Venous blood was collected from subjects a total of four times: on Day 0 before vaccination, at Day 30, Day 180, and Day 360 post-vaccination. Sera were isolated from these samples, and serum preparation steps were performed with reference to the “National Influenza Surveillance Technology Guide (2017 Edition)” of CNIC as previously reported (8). The hemagglutination inhibition titer (HAI) was used to evaluate the immunogenicity of seasonal influenza vaccine components. Four agglutination unit antigens were prepared from chicken embryo-adapted strains: A/Michigan/45/2015 (H1N1), A/Singapore/INFIMH-16-0019/2016 (H3N2), B/Colorado/06/2017 (B/Victoria), and B/Phuket/3073/2013 (B/Yamagata). Positive control serum was prepared as described previously (9). The HAI titer was calculated as the reciprocal of the serum dilution at which erythrocyte agglutination is inhibited in turkey red blood cells. Seroconversion was defined in accordance with the European Medicines Agency (EMA) criteria (10): HAI titers of <10 at baseline and ≥40 at Day 30 post-vaccination, of >10 at baseline with at least a four-fold increase from baseline at Day 30 post-vaccination, or when HAI titer <1:10 then calculate geometric mean titer (GMT) according to 1:5.

    A database of the subject and sample information was established using EpiData (version 3.1, EpiData Software, Epi Info V6, Denmark), and the questionnaire data were entered in parallel. Statistical analyses were performed using SAS® (version 9.4, SAS Institute, Cary, NC, USA). A one-way analysis using a chi-square test and a multi-factor analysis using non-conditional logistic regression were performed to analyze the factors affecting the seroconversion rates among subjects. Test level significance was set at α=0.05. Graphs were generated using GraphPad Prism (version 7.0, GraphPad Software Inc., San Diego, CA, USA) and Excel 2016 ( version 2016, Microsoft Corporation, Redmond, WA, USA).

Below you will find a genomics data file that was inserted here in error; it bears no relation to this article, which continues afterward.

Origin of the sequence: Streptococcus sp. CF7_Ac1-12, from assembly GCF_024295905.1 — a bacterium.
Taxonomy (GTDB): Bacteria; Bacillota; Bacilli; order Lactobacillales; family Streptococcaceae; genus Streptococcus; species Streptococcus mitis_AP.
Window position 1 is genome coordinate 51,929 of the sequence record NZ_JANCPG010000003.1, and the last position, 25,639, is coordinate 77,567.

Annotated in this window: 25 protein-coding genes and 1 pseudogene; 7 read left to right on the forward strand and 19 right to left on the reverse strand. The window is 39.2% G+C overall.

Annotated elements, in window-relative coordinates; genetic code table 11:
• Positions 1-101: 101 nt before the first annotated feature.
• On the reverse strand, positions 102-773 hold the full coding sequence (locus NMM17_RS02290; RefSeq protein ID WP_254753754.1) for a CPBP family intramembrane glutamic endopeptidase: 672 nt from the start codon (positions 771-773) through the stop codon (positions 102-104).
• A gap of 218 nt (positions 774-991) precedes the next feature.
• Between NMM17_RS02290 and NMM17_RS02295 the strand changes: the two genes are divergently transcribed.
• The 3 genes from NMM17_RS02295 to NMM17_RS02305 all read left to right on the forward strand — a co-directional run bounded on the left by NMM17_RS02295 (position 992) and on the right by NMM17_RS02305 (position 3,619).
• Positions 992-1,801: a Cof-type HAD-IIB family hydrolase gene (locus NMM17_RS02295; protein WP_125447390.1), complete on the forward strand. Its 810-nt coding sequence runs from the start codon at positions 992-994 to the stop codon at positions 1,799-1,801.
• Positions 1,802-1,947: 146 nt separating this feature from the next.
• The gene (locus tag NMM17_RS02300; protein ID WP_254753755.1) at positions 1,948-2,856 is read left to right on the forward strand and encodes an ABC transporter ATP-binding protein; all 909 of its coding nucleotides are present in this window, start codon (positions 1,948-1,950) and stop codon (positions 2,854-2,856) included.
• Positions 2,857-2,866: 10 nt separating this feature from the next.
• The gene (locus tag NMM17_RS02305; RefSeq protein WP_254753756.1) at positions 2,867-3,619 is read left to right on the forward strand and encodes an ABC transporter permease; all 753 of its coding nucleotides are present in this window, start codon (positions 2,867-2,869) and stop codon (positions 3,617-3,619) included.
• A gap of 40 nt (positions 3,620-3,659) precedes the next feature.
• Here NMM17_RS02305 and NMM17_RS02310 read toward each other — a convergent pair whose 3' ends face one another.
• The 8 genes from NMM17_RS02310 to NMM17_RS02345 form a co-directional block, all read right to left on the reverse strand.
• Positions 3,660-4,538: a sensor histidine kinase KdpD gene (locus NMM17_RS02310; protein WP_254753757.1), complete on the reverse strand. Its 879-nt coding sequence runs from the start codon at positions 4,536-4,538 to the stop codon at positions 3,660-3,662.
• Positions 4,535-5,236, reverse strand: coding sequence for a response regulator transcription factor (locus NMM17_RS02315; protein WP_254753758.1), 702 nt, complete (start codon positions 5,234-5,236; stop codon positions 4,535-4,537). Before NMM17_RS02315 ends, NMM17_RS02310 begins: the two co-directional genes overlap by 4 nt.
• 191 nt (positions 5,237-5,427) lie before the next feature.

Subject enrollment began on November 20, 2018, and a total of 217 subjects were monitored through December 8, 2019. A total of 75 subjects were inoculated with IIV4s with 36% (27/75) male and 64% (48/75) female. The basic information of the study subject was shown in the Supplementary Table S1. The age distribution of the IIV4s and IIV3s vaccination groups in different gender was balanced (Supplementary Table S2). The seroconversion rates against H1N1, H3N2, B/Victoria, and B/Yamagata in the IIV4s-vaccinated subjects were 69.4% (50/72), 59.7% (43/72), 54.2% (39/72), and 51.4% (37/72), respectively. A total of 74 subjects were inoculated with IIV3s (40 male [54.1% (40/74)] and 34 females [45.9% (34/74)]. The seroconversion rates against H1N1, H3N2, and B/Victoria in the IIV3s vaccine recipients were 79.7% (59/74), 70.3% (52/74), and 36.5% (27/74), respectively. There was no statistical difference in the seroconversion rates against H1N1 and H3N2 between the IIV4s and IIV3s vaccine groups. However, the seroconversion rate against B/Victoria in the IIV4s vaccine group was higher than that in the IIV3s vaccine group (Table 1).

    IIV4s69.4% (50/72)59.7% (43/72)54.2% (39/72)51.4% (37/72)
    IIV3s79.7% (59/74)70.3% (52/74)36.5% (27/74)*
    p value0.1530.1810.032*
    * Trivalent spilt vaccine do not contain B/Yamagata strain.

    Table 1.  The overall positive rate of the IIV4s in Shenzhen and IIV3s in Changzhou, 2018–2019.